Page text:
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NIST Official: Won’t Be Many Surprises in Cybersecurity Framework Release on Wednesday


(Washington, DC)  The National Institute of Standards and Technology (NIST) will release on Wednesday its final version of a comprehensive cybersecurity framework mandated by President Obama’s February 2013 cybersecurity executive order, with the final version containing few surprises, a NIST official said yesterday.  “Hopefully there won’t be many surprises,” Adam Sedgewick, NIST’s chief organizer of the framework process told attendees at the winter meeting of the National Association of Regulatory Utility Commissioners (NARUC) held here.

Since its fifth workshop on the framework in early November, NIST has fielded 2,500 separate comments on a preliminary version of the framework and posted a mid-January update on the changes the agency will incorporate as a consequence of the feedback.  The release of the framework at a White House event on Wednesday (with publication in the Federal Register on the 13th) comes exactly a year to the date following the executive order, an intensely compressed time frame given the magnitude of the topic.

“We went in without a net without thinking about what the framework would look like at the end of the day,” Sedgewick said.  Although the framework is “final,” NIST and government officials refer to it as the 'framework 1.0,' signifying the need for continued evolution as the framework is used by critical infrastructure owners. "From my perspective, there will always be more work to do on this issue.”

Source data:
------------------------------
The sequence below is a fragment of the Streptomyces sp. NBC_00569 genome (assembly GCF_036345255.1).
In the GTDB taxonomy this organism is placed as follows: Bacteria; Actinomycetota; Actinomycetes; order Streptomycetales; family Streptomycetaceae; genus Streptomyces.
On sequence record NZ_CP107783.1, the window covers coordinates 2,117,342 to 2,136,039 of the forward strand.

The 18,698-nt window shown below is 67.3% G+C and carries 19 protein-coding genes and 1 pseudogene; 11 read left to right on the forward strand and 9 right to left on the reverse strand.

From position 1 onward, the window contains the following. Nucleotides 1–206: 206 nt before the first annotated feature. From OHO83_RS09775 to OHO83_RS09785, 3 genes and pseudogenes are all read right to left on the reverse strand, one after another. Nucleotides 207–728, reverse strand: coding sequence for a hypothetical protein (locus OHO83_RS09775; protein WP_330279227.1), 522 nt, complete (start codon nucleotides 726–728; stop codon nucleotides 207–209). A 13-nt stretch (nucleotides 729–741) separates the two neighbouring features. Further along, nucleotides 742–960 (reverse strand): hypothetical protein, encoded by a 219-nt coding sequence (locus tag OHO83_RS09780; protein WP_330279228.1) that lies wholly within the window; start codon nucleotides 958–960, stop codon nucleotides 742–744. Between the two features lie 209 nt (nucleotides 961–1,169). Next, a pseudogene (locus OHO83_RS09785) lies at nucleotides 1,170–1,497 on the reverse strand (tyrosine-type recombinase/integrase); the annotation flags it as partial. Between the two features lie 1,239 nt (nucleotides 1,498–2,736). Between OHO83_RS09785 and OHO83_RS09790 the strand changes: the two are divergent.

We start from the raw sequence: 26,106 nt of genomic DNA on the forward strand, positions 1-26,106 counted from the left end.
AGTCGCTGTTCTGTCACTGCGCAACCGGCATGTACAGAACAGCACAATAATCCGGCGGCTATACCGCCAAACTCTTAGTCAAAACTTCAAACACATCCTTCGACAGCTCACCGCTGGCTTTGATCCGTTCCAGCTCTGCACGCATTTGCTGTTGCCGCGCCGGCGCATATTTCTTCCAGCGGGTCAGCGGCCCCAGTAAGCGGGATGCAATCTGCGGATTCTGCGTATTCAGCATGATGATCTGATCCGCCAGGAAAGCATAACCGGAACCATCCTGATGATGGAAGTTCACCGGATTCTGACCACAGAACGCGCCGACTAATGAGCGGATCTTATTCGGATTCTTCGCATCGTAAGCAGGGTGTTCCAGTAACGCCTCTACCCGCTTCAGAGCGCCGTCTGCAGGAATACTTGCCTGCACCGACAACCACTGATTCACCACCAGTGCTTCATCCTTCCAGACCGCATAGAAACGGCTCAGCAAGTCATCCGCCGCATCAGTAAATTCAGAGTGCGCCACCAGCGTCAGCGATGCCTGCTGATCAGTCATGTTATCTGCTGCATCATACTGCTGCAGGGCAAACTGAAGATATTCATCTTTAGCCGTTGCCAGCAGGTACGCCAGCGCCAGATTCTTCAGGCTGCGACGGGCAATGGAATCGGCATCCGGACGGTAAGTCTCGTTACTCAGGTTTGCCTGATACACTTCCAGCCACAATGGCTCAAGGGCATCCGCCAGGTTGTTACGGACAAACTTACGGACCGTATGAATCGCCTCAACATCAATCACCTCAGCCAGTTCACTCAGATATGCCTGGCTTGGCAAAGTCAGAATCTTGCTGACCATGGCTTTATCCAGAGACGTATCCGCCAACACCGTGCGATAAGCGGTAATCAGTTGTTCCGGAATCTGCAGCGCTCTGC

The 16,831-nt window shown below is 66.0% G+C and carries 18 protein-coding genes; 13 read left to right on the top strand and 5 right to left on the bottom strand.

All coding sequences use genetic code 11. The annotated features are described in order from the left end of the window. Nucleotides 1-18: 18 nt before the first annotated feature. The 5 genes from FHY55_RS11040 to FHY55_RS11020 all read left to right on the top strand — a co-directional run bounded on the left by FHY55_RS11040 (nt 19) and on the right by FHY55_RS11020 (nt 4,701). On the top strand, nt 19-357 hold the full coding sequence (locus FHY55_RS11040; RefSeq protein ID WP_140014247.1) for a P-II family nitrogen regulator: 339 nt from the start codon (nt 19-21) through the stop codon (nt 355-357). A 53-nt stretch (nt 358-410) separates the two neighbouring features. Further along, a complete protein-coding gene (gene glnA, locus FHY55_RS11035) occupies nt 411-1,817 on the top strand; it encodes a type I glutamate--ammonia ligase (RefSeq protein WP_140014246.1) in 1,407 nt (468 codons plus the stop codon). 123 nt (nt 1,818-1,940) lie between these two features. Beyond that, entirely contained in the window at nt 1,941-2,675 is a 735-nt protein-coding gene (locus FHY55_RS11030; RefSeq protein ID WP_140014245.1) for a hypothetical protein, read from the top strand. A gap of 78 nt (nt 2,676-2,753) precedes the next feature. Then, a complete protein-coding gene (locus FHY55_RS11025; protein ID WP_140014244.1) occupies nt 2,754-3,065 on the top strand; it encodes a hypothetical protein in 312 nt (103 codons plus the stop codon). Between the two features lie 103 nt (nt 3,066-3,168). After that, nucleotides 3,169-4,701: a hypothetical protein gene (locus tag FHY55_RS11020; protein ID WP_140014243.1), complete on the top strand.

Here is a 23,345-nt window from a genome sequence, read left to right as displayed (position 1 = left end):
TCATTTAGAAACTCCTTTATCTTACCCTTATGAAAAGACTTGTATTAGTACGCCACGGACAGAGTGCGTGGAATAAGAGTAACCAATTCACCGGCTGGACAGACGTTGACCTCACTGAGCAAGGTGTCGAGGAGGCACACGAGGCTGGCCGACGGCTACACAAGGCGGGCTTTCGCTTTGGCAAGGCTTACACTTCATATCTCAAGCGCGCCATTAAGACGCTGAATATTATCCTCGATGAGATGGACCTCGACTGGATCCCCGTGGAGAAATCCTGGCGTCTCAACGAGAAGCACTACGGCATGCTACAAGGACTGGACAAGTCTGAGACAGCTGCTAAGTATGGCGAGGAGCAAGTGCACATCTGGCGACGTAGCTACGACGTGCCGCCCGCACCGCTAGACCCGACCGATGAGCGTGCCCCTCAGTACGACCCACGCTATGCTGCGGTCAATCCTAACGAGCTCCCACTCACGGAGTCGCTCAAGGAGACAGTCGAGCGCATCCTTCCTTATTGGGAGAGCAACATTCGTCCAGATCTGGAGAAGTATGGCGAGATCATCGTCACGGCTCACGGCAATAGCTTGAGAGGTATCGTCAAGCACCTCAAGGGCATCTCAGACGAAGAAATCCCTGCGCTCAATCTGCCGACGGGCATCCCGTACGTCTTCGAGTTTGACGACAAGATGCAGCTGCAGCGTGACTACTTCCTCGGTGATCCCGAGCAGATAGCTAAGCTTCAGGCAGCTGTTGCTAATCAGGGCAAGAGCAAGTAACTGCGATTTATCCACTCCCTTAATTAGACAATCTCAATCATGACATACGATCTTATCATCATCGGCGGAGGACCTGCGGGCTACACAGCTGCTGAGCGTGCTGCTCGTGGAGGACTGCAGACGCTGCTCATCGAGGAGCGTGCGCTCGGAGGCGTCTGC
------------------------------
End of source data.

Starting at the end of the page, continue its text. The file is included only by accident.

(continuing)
Once NIST puts the framework out, the Department of Homeland Security (DHS) will be primarily responsible for promoting its use, mostly through a public-private working group known as the voluntary program.  “The voluntary program will be our primary vehicle for promoting the framework,” Bob Kolasky, Director of Strategy and Policy, Office of Infrastructure Protection at DHS said.  “It is our key next step for how we're going to work with folks like you on how to use the framework.”

One critical infrastructure player, electric utility Pepco, already plans to change its procedures as a result of the framework, Susan Mora, Director of Federal Regulatory affairs at the utility said.  Specifically Pepco will reorganize its core cybersecurity functions to match those contained in the framework (which are Identify, Protect, Detect, Respond, and Recover).  Pepco has also volunteered to become one of the first utilities to which the framework will be applied.

Although the framework and the rest of the executive order are positive steps, a major stumbling block to better cyber protection is Congressional inability to pass a cybersecurity bill which would enhance information sharing among government entities and critical infrastructure owners, Mora said.  “I think the executive order is a great piece.  It checks box one which is standards and practices.  [But] there are other boxes that need work.  I can't tell you how disappointed I am on the information sharing front.”

State regulators play a key role in how the framework is used by utilities, primarily through the approval of cybersecurity expenses in public utility rate-making proceedings.  But “rate cases appear to be a dysfunctional pathway for appropriate cybersecurity,” industry consultant Andy Bochman told the utility commissioners in a presentation.  The adversarial culture surrounding the approval of rate increases can derail the reality of better cybersecurity, which both utilities and regulators seek as a shared goal.

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